Major university hospitals in Tokyo have received a barrage of bomb threats linked to demands that medical schools increase their admissions, a news report and authorities said Monday.
No explosives have been found so far at 11 hospitals targeted, Kyodo News agency said. Tokyo Metropolitan Police would only confirm that 11 locations had received such threats, but refused to identify them or provide other details.
The reported threats come as police have bolstered their presence in train stations and other public places during the campaign for parliamentary elections next week. An anonymous bomb threat last week forced the evacuation of an airliner in northern Japan.
The letters said the bomb attacks would come within 45 days, and at least some of the threats also criticized universities for not accepting enough applicants to their medical schools, Kyodo News agency said.
A police official, speaking on condition of anonymity in accordance with official practice, confirmed a link between the school admissions and the bomb threats, adding that the letters were similarly phrased and appeared to come from the same author or authors.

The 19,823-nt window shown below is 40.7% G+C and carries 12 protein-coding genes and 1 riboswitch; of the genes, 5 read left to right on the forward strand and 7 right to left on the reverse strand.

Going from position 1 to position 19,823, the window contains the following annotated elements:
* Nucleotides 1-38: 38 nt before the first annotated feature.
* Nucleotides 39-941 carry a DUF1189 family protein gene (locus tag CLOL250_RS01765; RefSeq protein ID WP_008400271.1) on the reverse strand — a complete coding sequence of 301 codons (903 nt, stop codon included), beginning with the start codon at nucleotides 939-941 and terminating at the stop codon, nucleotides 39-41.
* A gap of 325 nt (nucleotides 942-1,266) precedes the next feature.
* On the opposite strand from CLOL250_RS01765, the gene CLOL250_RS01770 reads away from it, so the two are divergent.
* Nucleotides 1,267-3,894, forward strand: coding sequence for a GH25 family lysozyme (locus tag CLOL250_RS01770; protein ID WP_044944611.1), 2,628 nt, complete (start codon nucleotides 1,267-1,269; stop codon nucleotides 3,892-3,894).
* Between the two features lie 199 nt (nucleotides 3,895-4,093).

"Unless the number of admissions to medical schools is doubled next year, there will be a large-scale terrorist attack," Kyodo quoted a typical letter as saying.
It was not clear whether the writers were threatening to attack the hospitals or whether they had other targets in mind.
Several neighborhood police stations confirmed that specific hospitals in their jurisdiction had received threats. One officer said on condition of anonymity that more than 20 hospitals had received such letters.
One of the recipients, Keio University Hospital, received a Sept. 1 letter warning of a "large-scale terrorist attack," said hospital spokesman Nobuo Kuroda.
The letter did not specify targets or what kind of attack it would be, Kuroda said. Police have increased security in and around the hospital, he added.